Debuting Dillon Kane in “Crimes of the Heart”

Dillon Kane, a literature major in his senior year, landed the role of Doc Porter in the PLNU production “Crimes of the Heart,” which explores the troubles of three young women as they return home to Mississippi.

Four weeks into production, the person originally casted to play Doc had to drop out due to scheduling conflicts. A replacement needed to be found immediately. Elizabeth Lambert, a senior at PLNU who plays the lead role of Babe in “Crimes of the Heart,” decided to ask Kane.

“Elizabeth approached me in our Postcolonial Lit class to consider doing the play,” said Kane via email. “She was addressing me and another male colleague of ours. She said that one of the two guys who were acting in the show dropped out, and that one of us could replace him, and be a huge help in doing so. Elizabeth said we wouldn’t even need to audition.”

Though pardoned from any formal auditioning, the process of selecting Kane was not random or forced. Lambert saw that the personalities of the role of Doc and Kane’s were similar enough to work together.

“I just had this feeling that Dillon should be Doc, so I just asked him if he would be interested in doing theatre and he kind of showed some interest,” said Lambert. “I just kept pushing and I said [he] would be great at it. He has a really good voice and he has the right look for it and presence, so it kind of was a happy coincidence I guess.

This feeling of natural fittingness was not Lambert’s alone, but was a mindset also shared by Walter Williams, PLNU professor of Theater and director for “Crimes of the Heart.”

“He [Kane] seemed like he would be nice for the role,” said Williams. “It was too late in the process to do a formal audition; we were already four weeks into rehearsal. He got up on stage and read the role and started moving around in it and he was fine for it. I very much like what he is doing.”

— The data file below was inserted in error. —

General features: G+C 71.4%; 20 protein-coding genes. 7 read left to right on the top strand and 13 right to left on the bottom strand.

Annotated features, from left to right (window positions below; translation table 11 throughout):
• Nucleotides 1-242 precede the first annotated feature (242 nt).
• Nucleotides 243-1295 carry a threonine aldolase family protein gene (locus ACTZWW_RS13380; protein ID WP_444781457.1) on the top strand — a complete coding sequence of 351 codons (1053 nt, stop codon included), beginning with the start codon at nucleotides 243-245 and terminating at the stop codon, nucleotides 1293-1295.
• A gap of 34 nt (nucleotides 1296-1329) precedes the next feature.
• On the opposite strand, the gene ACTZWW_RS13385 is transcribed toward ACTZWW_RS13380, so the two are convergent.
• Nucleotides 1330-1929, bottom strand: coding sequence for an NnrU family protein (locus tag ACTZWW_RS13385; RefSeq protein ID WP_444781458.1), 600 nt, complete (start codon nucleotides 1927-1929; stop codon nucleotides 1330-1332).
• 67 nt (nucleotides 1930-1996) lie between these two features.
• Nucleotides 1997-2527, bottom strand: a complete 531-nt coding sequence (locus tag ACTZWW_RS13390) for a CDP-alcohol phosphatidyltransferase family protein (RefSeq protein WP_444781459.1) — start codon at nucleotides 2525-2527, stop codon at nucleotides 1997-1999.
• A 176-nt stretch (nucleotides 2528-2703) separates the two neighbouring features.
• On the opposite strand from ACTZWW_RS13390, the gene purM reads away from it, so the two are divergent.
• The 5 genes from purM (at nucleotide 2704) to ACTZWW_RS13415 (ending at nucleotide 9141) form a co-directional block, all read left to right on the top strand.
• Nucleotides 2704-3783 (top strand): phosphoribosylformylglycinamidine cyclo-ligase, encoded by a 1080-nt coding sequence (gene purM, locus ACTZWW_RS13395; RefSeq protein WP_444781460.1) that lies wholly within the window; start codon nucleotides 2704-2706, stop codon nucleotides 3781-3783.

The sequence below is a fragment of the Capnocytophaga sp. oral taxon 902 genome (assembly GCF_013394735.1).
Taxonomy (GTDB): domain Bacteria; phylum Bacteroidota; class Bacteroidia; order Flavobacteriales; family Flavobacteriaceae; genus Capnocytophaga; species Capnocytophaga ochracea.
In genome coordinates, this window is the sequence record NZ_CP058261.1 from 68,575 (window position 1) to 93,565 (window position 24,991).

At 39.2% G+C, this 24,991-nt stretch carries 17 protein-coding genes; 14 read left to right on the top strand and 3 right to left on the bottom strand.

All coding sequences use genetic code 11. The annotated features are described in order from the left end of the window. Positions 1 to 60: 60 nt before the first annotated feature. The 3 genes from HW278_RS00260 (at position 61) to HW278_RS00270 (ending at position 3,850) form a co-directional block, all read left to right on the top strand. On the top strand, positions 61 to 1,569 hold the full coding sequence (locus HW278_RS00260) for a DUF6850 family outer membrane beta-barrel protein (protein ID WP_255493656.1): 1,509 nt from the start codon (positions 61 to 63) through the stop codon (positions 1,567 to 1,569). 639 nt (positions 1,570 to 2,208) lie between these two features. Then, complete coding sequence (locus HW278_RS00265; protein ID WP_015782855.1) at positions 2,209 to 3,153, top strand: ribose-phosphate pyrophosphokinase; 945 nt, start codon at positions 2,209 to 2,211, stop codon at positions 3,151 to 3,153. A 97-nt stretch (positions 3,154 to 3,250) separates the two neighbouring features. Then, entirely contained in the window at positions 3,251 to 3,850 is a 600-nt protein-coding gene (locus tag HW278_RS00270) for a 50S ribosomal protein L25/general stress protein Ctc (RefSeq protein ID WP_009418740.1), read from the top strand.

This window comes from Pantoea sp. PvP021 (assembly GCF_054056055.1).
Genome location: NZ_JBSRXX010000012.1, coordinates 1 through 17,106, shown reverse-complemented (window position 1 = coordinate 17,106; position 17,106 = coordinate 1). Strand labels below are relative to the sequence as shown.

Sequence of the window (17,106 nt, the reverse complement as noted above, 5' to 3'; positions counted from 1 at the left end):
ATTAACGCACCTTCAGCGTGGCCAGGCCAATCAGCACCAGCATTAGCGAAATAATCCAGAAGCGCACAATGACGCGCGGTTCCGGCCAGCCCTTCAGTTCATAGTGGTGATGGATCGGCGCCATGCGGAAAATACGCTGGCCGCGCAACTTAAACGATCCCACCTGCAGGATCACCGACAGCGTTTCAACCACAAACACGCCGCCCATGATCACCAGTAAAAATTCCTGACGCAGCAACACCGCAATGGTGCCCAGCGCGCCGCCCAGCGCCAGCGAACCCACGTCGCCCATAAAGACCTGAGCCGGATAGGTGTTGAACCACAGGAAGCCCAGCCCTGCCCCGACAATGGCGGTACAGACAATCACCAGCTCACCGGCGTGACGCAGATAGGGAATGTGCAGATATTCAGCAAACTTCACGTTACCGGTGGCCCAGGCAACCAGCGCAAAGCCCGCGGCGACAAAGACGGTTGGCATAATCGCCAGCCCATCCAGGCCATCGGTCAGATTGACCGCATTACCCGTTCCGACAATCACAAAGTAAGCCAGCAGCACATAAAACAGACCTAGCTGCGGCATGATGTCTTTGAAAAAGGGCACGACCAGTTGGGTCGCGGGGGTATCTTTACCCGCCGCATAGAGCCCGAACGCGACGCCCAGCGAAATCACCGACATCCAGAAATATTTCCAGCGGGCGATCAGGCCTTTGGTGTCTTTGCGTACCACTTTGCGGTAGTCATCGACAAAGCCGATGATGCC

Kane was excited about the possibility of acting in “Crimes of the Heart” though he had no previous experience acting on stage.

“I wanted to give it a real shot,” said Kane. “I told Elizabeth on a Friday that I could and would love to do it. I met with Wally, the director, the following Monday morning, and started rehearsing with the cast that afternoon.”

Now that Kane has played his role of Doc Porter every night in the play’s five day running in Solomon Theatre, he shares how fun he finds acting to be.

“For the actors, we memorize our lines, we get our blocking down, we work on how to deal with each other on stage, in character, and after that, [the character] becomes you,” said Kane. “It’s been a lot of fun the whole time, but now that the shows are underway, I think it’s more fun because I get to live the character and experience what I wanted to experience when I agreed to [filling in].”

Such an experience has made a lasting impression with Kane who says that if he could go back, he would consider double majoring in literature and theatre. Looking ahead in life, though, Kane has plans to continue his thespian career.

“I think I’m actually going to audition for the show that is going on in January called ‘Dark Matter,’” he said. “I think I’m going to audition because it was fun.”

For those who missed “Crimes of the Heart,” two special showings will happen on November 23, at 2 p.m. and 8 p.m. for Homecoming festivities.